With the growth of genomics and targeted therapy, nurse scientists are gaining deeper understanding the vast facets of patients’ symptom experience, and biosignatures could be the key to unlocking the next frontier in symptom science research.
The discoveries are already finding their way to clinical practice, too. Nurses at the bedside and chairside are using patients’ biosignature data to tailor their symptom management strategies, provide the best possible care, and achieve better outcomes.
What Is a Biosignature?
Biosignatures are the biologic changes, characteristics, and elements of past or present symptoms, ONS member Nada Lukkahatai, PhD, MSN, RN, CNE, FAAN, assistant professor of nursing and director of the research honors program at Johns Hopkins University in Baltimore, MD, and member of the Greater Baltimore ONS Chapter, said.
ONS member Komal Singh, RN, PhD, assistant professor of nursing at Arizona State University in Tempe, nurse scientist at the Mayo Clinic in Phoenix, AZ, and member of the Phoenix ONS Chapter, said that oncology nurses are familiar with biomarkers such as prostate-specific antigen or the factors that predictive tests like the Breast Cancer Index uses. However, oncology nurse scientists are trying to use the concept of a biosignature to identify patients with a higher symptom burden.
“If successful, one could imagine oncology nurses assessing their patients’ level of a symptom like fatigue prior to treatment by measuring predetermined biosignatures that predict patients who will experience intense symptoms during treatment,” Singh said. “With this information, patients could be informed of their fatigue trajectory and initiate interventions to prevent or treat the symptom.”
Lukkahatai echoed the opportunity for personalized health care.
“Symptom science can be a complex and subjective aspect of oncology, and clinicians often rely on our patients to self-report,” Lukkahatai said. “For a nurse, biosignatures can be a guide to develop a tailored nursing intervention and treatment plan that aims to alleviate symptoms and improve quality of life.”
Based on current science, Lukkahatai said, researchers are seeing trends that biologic, psychological, lifestyle, and environmental factors may affect symptoms, such as:
- Disruptions in the gut microbiome linked to increased risk of chemotherapy-induced nausea
- Drops in inflammatory markers after ear acupressure linked to reduced chemotherapy-induced neuropathy
- Prolonged inflammatory response linked to chronic fatigue and cognitive dysfunction
- Proteins in neuroprotective pathways linked to decreased intensity of symptoms during cancer treatment
- Specific genes linked to an increased risk of sepsis
- Two microRNAs linked to acute graft-versus-host disease
“My dream for oncology nursing is to have biosignatures that allow us to identify high-risk patients across a variety of nurse-sensitive outcomes, including symptoms, functional status, fragility, and quality of life,” Singh said. “These outcomes are extremely important to patients receiving cancer treatment as well as survivors.”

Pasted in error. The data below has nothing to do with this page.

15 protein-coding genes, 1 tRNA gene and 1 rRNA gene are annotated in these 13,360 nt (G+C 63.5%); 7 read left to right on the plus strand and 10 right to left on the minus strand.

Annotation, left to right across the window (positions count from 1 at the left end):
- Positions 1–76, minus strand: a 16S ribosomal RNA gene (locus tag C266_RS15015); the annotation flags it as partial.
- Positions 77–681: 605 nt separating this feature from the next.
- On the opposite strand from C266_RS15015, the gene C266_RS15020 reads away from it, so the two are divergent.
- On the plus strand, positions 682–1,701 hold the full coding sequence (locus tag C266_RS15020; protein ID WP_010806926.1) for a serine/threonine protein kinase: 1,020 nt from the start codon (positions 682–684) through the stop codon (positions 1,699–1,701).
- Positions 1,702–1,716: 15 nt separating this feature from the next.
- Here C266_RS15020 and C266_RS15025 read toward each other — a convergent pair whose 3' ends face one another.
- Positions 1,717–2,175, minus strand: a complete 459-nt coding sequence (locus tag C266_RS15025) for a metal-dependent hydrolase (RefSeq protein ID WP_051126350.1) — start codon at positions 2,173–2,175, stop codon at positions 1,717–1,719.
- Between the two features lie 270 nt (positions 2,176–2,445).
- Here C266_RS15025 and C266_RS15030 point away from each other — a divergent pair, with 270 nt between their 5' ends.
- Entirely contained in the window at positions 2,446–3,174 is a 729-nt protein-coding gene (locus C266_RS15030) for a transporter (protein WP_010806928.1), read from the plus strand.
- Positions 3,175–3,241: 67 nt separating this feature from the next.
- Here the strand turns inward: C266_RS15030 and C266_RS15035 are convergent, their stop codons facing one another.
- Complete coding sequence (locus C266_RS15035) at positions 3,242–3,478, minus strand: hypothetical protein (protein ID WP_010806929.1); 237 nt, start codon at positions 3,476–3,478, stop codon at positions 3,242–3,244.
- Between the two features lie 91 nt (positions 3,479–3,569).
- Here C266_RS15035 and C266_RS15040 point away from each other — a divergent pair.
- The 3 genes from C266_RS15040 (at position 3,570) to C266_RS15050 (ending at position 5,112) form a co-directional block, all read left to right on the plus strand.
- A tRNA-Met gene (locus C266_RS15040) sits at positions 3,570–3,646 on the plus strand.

Lukkahatai and Singh recognized that the use of symptom biosignatures in cancer care is still in its infancy. However, researchers have made strides in identifying them, and they have huge potential to benefit patients.
Biosignatures in Clinical Practice
“With the advent of relatively cheap molecular tools, diseaserelated biosignatures are being developed,” Singh said. “Treatment modalities are changing, and research on biosignatures may help manage emerging immune-related adverse events. As more nurse scientists learn about molecular mechanisms, we will develop more biosignatures for more symptoms.”
Lukkahatai and Singh said that some of the barriers at the bedside include cost and knowledge gaps. Collecting and measuring biosignatures require precision, accuracy, and time to analyze and interpret the data. Most biosignatures rely on information from one or more molecular test, Singh said. Lukkahatai added that the timing of testing and even just how the patient feels during the test can alter results.
“In oncology, multiple tools like self-reporting, clinicianadministered tests, and physiologic measures are part of our clinical practice,” Lukkahatai said. “With the complexity of cancer symptoms and treatment regimens, completing all of those elements can be burdensome to both patients and nurses.”
The U.S. Food and Drug Administration has approved a spectrum of biosignature-based genetic and genomic tests to predict both response to treatment and risk of disease recurrence, and the American Society of Clinical Oncology and National Comprehensive Cancer Network recommend certain tests in their treatment guidelines.
“With any type of risk appraisal tool, nurses need information on the sensitivity and specificity of the biosignature,” Singh said. “If a biosignature is not accurate, then patients run the risk of being under- or overtreated.”
Options and Opportunities